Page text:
By Daryl Crouch
Who said, “Better to remain silent and be thought a fool than to speak and to remove all doubt?”
Some people say Mark Twain, while others attribute the saying to Abraham Lincoln. Still others contend it was someone else.
Ironically, we really don’t know who said it first.
The phrase, however, is incredibly similar in theme to Proverbs 17:27-28:
The one who has knowledge restrains his words, and one who keeps a cool head is a person of understanding. Even a fool is considered wise when he keeps silent—discerning, when he seals his lips.”
Church leaders, especially pastors, are not only students of the Word of God; we’re passionate about language. Words are our currency of influence.
We value a well-timed, well-turned phrase. We labor over the words we choose to make the points we want to make.
We also read words. You’re reading this article. We consume books, magazines, online periodicals, and social media posts. We listen to preachers, speakers, and teachers, and genuinely admire anyone who displays word craft.
So while we give ourselves to words, pastors and leaders aren’t always sure what to do with the person who has little to say. As we lead, build teams, and train leaders, we aren’t sure what to think about the quiet ones.
Is she concentrating or conspiring? Is he supportive or suspicious? Is he intimidated or intrigued? Does she even care what we’re trying to do here?
Interestingly enough, the quietest person in the room is often the most influential of all. Here are a few reasons why:
1. The quietest person in the room is more engaged than you think.
James wrote, “My dear brothers and sisters, understand this: Everyone should be quick to listen, slow to speak, and slow to anger” (James 1:19).
Listening is not a passive exercise. It takes energy and intentionality, but it also requires an inquisitive mind.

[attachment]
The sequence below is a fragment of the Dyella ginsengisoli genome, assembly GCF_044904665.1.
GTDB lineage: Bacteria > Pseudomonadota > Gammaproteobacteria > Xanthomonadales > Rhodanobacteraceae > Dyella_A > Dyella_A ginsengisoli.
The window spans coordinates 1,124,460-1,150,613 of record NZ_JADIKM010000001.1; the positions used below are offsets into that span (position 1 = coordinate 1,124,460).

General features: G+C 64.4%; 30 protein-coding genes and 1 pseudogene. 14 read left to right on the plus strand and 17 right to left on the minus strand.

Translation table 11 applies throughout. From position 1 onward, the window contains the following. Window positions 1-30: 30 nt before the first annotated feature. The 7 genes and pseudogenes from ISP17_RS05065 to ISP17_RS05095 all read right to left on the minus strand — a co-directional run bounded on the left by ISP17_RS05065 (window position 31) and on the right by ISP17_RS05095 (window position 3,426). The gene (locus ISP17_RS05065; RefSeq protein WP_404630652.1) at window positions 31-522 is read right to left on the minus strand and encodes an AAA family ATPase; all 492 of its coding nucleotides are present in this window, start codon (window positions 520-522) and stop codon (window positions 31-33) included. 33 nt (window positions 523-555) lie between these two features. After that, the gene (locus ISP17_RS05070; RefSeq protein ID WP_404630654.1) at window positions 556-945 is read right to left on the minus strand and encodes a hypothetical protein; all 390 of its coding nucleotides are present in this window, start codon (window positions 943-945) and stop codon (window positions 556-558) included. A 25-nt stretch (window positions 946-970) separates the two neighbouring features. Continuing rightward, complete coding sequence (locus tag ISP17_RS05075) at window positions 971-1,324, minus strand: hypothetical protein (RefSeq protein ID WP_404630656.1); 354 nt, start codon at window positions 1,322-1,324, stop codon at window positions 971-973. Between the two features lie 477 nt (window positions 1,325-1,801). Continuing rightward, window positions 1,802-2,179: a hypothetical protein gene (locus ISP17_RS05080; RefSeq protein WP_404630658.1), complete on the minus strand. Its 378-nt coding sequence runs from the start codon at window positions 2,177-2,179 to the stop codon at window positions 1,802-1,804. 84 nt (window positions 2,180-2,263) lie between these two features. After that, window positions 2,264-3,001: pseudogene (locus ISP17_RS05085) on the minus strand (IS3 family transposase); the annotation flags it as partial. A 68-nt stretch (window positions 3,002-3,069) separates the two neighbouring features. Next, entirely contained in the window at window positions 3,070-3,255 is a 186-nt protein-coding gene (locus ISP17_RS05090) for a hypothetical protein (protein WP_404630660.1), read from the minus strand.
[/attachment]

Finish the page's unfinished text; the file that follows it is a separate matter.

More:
Someone has said, “Curiosity killed the cat.” I’m not sure what the cat got into that brought on his demise, but human curiosity has cured many ills and solved many problems.
Leaning into hard questions and listening for the best answers helped us get to the moon, find remedies for diseases, and develop new technologies that have improved the quality of life.
Listeners are learners, so the quiet ones are often the ones who most deeply engaged in the questions being asked. They’re often the ones processing the solutions that will be necessary.
And they are often the ones who possess the know-how to accomplish the mission at hand.
2. The quietest person in the room is more helpful than you think.
There were five of us around the table in the coffee shop. Most of us were talking back and forth, casting vision, recommending solutions, and maybe bragging just a little about the uprightness of our leadership.
But there was one guy just smiling, nodding, and interacting only when necessary.
After an hour or so, the meeting began to break up and that one quiet guy turned to me and spoke these nine powerful words, “Where do you want us to send our check?” The quiet one was the guy they trusted with the money!
When there are many words, sin is unavoidable, but the one who controls his lips is prudent.” Proverbs 10:19
We may gravitate to the people with phenomenal speaking gifts, but people with serving gifts are characterized by prudence, trustworthiness, and reliability. Every leader needs people around them who possess these traits.
These quiet ones add value because they add credibility. They don’t allow us to neglect the important details. They help us turn dreams into reality.
3. The quietest person in the room is more spiritual than you think.
Controlling the tongue isn’t just an interpersonal skill. It’s a spiritual discipline.
Again, Jesus’ half-brother James reminds us our tongue may be small, but it can do great good or great harm. He said the person who controls his speech is a mature person.
James suggests that both blessing and cursing from the same tongue is inconsistent with the Spirit-filled life.
So while spiritual leaders have a lot of important things to say, we might consider learning from the quiet people in our ministries. There’s a high value of calmness our occasional silence can produce.
Sometimes saying less means more. It’s possible that saying nothing at all is the most spiritual thing we can do.
Perhaps we too could quietly trust God, walk in the Spirit, and give other people the opportunity to hear from Him without being interrupted by us.
DARYL CROUCH (@darylcrouch) is senior pastor of Green Hill Church in Mt. Juliet, Tennessee.